Parliament Secretariats want to strictly follow legal, constitutional provisions without giving room for wrangle

The Lok Sabha and Rajya Sabha Secretariats have sought the Law Ministry’s opinion on disqualification of Rashtriya Janata Dal president Lalu Prasad and two others as MPs, following their conviction in corruption cases, what with the Supreme Court declaring ultra vires Section 8 (4) of the Representation of the People Act (RP Act), 1951.

This provision gave lawmakers immunity from disqualification (for certain offences) if they appealed against their conviction/sentence in the higher court within 90 days of the trial court verdict.

No room for legal wrangle: sources

As this is the first case after the removal of this Section, the Secretariats want to go about it carefully, and strictly follow all legal and constitutional provisions without giving room for any legal wrangle, say informed sources. The letters have been written separately and the next step will be taken after receiving the Ministry’s opinion.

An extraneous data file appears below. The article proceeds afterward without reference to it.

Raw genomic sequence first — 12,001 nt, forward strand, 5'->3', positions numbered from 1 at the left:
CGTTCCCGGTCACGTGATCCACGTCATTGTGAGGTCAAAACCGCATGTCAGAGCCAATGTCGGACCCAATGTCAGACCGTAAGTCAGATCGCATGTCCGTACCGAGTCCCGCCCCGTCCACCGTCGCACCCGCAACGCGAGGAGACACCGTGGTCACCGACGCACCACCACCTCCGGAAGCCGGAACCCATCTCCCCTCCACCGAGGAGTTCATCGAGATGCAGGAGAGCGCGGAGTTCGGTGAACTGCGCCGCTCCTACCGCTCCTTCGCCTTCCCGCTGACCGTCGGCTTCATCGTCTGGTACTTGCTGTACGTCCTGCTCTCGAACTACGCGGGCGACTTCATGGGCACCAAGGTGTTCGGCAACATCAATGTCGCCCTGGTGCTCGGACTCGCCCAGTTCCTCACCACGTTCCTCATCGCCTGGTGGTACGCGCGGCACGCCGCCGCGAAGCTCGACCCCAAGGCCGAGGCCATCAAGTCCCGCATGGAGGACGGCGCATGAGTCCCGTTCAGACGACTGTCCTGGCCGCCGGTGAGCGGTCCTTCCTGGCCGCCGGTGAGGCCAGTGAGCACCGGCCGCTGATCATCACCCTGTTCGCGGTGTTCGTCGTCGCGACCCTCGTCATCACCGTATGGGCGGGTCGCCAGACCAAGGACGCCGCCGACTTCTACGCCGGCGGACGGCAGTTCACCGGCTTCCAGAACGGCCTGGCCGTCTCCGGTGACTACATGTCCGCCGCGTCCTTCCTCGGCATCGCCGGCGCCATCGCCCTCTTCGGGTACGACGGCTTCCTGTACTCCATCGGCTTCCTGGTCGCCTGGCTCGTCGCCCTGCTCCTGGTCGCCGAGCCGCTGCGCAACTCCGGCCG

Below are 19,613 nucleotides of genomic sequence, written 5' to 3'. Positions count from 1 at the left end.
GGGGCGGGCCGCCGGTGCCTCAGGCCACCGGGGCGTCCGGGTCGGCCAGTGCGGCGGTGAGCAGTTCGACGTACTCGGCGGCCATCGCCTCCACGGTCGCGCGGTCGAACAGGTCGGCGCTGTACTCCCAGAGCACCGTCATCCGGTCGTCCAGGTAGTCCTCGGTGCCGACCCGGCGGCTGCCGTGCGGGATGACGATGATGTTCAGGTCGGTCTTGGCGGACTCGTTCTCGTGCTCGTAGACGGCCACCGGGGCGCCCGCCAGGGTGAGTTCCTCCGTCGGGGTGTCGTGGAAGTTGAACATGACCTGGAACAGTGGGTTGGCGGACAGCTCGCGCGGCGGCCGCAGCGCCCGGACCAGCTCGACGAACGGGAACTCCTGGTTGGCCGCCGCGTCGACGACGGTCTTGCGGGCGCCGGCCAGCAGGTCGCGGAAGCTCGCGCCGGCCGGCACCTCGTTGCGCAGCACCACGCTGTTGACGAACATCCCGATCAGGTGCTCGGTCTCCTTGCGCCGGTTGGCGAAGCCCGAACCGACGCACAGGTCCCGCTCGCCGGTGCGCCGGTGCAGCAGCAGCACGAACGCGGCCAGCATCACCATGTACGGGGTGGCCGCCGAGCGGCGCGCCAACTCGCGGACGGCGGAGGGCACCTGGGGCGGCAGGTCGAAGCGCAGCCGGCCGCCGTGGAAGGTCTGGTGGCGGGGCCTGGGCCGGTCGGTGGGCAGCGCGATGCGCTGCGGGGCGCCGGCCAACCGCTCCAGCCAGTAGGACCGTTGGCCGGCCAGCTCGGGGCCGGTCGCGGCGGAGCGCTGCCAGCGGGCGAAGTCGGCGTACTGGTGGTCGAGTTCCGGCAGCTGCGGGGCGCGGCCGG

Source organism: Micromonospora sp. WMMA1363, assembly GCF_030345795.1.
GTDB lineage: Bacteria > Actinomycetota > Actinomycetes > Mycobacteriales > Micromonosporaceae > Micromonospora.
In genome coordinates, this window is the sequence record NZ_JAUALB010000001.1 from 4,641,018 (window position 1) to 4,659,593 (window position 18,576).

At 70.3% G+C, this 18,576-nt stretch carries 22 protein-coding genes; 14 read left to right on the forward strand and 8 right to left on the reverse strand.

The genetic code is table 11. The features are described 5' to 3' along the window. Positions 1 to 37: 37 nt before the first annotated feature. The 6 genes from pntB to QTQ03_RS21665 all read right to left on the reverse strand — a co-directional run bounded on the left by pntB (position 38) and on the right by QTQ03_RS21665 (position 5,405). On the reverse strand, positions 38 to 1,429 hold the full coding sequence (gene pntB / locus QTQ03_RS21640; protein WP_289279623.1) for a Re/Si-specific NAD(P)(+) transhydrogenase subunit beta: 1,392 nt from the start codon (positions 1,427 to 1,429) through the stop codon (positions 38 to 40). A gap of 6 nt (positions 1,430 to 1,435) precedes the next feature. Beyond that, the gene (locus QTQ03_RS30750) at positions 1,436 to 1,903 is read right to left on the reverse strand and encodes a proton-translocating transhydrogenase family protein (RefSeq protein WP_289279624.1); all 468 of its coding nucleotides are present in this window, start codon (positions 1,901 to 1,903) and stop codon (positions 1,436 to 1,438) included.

All three MPs have been convicted under the Prevention of Corruption Act and as per the provisions of the RP Act. Conviction alone is enough for their disqualification.

Once disqualified, the MPs cannot contest polls for six years from the date of their release from jail.

While Lalu Prasad (elected from Chapra in Bihar) and the Janata Dal-United’s Jagadish Sharma (Jahanabad, Bihar) are members of the Lok Sabha and were convicted by a Special CBI court in Ranchi on September 30, the former Union Minister from Congress Rasheed Masood is a member of the Rajya Sabha from Uttar Pradesh. He was convicted by a CBI court in Delhi on September 19.

Secretariats can disqualify

But legal sources maintained that unlike other disqualification issues, in these cases, the Lok Sabha and Rajya Sabha Secretariats can themselves, after going through the court judgment, disqualify the convicted members.

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